Protections from statutory encroachments

Australian Constitution

6.17       The Australian Constitution protects property from one type of interference: acquisitions by the Commonwealth other than on just terms. Section 51(xxxi) of the Constitution provides that the Commonwealth Parliament may make laws with respect to:

the acquisition of property on just terms from any State or person for any purpose in respect of which the Parliament has power to make laws.

6.18       There is no broader constitutional prohibition on the making of laws that interfere with vested property rights. Nevertheless, this constitutional protection is significant. The provision reflects the ideal enunciated by Blackstone in the 1700s that where the legislature deprives a person of their property, fair payment should be made: it is to be treated like a purchase of the property at the market value.[24]

6.19       A question often arises as to whether or not a person whose rights are affected by a Commonwealth statute had a ‘property’ right. The High Court is said to have taken a wide view of the concept of ‘property’ in interpreting this section. ‘It means any tangible or intangible thing which the law protects under the name of property.’[25]

6.20       A statute extinguishing a vested cause of action or right to sue the Commonwealth at common law for workplace injuries was treated as an acquisition of property in Georgiadis v AOTC (1994).[26] Similarly, the High Court in Greville v Williams (1906) treated the plaintiff’s right to receive a pension from his superannuation contributions on the abolition of his office as a vested property right attracting the presumption.[27]

6.21       However, many claimants have failed to show an acquisition of property,[28] either because there was no acquisition,[29] or because there was no property right.[30]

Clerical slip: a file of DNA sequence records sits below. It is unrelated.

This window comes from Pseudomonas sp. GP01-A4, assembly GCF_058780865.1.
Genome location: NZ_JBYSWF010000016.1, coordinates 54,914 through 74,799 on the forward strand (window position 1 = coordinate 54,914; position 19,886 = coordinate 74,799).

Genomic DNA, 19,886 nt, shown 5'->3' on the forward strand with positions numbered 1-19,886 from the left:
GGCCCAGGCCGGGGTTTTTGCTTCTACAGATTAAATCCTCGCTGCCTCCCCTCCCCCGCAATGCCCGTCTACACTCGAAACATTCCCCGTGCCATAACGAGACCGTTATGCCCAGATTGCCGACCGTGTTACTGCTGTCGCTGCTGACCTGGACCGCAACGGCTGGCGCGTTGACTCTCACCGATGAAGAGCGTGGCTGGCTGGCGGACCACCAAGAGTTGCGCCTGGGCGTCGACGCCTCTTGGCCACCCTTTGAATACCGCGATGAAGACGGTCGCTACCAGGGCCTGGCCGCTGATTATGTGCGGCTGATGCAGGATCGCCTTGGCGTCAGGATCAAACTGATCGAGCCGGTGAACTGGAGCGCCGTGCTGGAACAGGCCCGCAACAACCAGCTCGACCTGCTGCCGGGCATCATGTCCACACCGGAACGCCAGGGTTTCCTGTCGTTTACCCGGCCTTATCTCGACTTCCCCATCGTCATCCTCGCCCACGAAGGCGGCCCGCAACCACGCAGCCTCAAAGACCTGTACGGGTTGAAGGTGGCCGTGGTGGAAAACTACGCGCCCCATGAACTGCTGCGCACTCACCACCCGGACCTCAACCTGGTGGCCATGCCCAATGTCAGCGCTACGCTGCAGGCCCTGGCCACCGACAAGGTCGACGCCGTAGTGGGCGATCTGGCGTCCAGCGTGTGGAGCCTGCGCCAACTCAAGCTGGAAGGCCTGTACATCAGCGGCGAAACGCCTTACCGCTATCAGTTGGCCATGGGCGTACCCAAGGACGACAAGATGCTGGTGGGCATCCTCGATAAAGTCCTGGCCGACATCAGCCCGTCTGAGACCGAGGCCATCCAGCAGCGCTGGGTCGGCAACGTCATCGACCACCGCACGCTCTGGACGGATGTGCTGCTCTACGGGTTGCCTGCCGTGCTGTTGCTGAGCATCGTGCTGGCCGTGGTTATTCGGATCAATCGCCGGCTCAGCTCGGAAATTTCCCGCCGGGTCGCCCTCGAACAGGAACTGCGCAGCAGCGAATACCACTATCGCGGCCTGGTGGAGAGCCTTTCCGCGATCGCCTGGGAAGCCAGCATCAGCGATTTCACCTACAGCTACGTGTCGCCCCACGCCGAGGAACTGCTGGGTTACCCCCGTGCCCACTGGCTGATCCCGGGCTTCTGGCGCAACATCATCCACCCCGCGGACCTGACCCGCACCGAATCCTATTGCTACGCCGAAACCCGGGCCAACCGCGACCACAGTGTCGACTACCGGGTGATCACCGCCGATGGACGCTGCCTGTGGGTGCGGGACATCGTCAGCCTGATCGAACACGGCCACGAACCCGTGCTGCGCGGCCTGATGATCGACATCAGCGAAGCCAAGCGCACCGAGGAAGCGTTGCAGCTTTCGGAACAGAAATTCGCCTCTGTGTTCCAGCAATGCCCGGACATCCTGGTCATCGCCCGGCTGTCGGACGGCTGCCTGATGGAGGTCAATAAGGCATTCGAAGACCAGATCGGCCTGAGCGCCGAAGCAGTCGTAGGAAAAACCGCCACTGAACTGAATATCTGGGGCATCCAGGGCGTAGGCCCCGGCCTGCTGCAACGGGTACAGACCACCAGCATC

Principle of legality

6.22       The principle of legality provides some protection to vested property rights.[31] When interpreting a statute, courts will presume that Parliament did not intend to interfere with vested property rights, unless this intention was made unambiguously clear. More narrowly, legislation is presumed not to take vested property rights away without compensation.[32]

6.23       The general presumption in this context is longstanding and case law suggests that the principle of legality is particularly strong in relation to property rights.[33] The presumption is also described as even stronger as it applies to delegated legislation.[34] The wording of a statute may of course be clear enough to rebut the presumption.[35]

6.24       As early as 1904,Griffith CJ in Clissold v Perry (1904) referred to the rule of construction that statutes ‘are not to be construed as interfering with vested interests unless that inten­tion is manifest’.[36] More recently in 2009, French CJ stated in the High Court of Australia:

Private property rights, although subject to compulsory acquisition by statute, have long been hedged about by the common law with protections. These protections are not absolute but take the form of interpretive approaches where statutes are said to affect such rights. … The attribution by Blackstone, of caution to the legislature in exercising its power over private property, is reflected in what has been called a presumption, in the interpretation of statutes, against an intention to interfere with vested property rights.[37]

International law

6.25       Article 17 of the Universal Declaration of Human Rights provides:

(1)     Everyone has the right to own property alone as well as in association with others.

(2)     No one shall be arbitrarily deprived of his property.[38]

6.26       This and other international instruments cannot be used to ‘override clear and valid provisions of Australian national law’.[39] However, where a statute is ambiguous, courts will generally favour a construction that accords with Australia’s international obligations.[40]

Bills of rights

6.27       In other countries, bills of rights or human rights statutes provide some protection to certain rights and freedoms. Constitutional and ordinary legislation prohibits interference with vested property rights in some jurisdictions, for example the United States,[41] New Zealand[42] and the state of Victoria.[43]